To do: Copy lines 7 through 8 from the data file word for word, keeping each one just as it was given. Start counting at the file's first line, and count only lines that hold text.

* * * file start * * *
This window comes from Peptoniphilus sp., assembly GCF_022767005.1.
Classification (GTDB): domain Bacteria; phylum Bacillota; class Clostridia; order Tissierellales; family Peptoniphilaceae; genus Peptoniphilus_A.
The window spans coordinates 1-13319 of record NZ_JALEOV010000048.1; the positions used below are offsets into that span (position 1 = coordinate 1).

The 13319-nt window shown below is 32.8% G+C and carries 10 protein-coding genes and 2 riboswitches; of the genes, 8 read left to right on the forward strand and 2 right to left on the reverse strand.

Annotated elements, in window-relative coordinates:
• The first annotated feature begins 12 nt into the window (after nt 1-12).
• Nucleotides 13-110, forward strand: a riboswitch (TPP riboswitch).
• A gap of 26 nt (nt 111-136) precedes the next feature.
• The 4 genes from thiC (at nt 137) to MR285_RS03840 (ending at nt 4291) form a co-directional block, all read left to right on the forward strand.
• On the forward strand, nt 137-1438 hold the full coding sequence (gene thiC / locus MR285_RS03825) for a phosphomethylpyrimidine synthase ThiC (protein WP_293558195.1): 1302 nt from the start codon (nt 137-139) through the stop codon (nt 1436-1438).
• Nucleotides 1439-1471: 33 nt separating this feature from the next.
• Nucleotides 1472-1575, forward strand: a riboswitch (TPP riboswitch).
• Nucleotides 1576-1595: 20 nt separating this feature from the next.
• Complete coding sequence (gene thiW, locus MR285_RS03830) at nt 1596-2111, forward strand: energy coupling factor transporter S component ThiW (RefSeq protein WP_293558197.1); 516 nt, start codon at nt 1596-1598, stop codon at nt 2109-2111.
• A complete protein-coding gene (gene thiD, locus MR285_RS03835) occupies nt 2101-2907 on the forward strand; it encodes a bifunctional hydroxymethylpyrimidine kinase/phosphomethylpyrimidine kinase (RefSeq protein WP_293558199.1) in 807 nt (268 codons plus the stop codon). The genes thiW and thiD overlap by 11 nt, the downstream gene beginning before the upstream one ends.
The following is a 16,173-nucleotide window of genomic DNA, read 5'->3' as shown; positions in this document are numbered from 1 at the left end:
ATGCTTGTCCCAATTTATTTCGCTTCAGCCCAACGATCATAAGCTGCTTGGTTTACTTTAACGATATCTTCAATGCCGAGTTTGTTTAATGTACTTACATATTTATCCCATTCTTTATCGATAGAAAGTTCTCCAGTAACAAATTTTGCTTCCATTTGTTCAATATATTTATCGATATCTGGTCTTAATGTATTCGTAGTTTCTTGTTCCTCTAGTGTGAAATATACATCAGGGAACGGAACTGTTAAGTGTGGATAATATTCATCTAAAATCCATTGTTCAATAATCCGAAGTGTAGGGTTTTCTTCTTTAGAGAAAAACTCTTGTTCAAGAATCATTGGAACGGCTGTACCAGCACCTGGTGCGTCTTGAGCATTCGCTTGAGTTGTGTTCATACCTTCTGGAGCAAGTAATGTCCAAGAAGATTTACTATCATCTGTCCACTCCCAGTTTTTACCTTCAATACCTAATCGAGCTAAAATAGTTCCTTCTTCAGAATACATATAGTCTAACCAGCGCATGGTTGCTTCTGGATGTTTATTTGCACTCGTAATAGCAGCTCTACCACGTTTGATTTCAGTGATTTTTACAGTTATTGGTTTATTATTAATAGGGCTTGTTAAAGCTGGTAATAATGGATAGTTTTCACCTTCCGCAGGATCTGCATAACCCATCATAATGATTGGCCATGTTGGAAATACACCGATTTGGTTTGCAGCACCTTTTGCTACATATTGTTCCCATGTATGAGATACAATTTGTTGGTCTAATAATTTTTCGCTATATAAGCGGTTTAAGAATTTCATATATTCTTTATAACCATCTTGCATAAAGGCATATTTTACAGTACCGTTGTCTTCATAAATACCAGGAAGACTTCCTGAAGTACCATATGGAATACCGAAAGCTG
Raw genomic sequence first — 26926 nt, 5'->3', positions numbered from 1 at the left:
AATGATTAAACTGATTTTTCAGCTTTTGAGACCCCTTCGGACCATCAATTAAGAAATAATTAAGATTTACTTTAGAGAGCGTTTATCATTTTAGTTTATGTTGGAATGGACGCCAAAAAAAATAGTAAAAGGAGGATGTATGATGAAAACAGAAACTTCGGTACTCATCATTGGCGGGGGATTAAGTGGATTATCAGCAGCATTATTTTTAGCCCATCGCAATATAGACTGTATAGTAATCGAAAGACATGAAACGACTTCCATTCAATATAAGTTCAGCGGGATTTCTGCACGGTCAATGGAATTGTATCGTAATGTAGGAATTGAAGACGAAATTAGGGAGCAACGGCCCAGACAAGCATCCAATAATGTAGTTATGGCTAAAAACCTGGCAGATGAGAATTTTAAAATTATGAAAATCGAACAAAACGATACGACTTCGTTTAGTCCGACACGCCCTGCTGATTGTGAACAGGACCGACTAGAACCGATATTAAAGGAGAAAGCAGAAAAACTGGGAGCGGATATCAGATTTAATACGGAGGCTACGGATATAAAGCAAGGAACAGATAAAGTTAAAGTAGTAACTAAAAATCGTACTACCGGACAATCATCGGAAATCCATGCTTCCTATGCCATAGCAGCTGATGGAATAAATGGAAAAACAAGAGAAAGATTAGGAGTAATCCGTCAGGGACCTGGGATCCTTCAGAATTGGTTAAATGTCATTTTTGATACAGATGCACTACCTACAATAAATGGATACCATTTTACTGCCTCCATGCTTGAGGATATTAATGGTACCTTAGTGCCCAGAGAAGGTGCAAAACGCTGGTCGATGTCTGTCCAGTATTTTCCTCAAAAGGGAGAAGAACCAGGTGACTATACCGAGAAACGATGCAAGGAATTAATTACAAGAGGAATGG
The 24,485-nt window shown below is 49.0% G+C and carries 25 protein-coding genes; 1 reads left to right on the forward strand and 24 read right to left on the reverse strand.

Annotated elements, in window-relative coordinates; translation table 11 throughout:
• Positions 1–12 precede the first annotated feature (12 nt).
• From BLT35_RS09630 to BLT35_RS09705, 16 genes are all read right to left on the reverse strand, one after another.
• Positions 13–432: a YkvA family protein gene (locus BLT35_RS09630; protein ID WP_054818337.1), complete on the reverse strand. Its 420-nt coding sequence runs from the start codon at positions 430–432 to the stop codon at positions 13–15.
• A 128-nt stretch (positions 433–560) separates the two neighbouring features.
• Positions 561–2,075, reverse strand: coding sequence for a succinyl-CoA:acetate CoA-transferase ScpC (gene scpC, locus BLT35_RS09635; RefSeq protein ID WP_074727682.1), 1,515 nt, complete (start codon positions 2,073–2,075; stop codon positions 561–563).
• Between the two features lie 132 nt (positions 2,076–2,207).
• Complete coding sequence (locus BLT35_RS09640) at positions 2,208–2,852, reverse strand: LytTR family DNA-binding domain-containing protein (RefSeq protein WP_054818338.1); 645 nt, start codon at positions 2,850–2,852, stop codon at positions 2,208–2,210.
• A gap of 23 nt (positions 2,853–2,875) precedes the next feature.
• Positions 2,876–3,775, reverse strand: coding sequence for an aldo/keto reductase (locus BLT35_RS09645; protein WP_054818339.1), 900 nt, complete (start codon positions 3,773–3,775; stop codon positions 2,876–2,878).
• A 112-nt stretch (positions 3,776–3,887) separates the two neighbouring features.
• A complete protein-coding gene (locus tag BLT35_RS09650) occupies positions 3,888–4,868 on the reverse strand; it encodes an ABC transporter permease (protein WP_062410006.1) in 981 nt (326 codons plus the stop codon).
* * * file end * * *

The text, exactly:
• Nucleotides 13-110, forward strand: a riboswitch (TPP riboswitch).
• A gap of 26 nt (nt 111-136) precedes the next feature.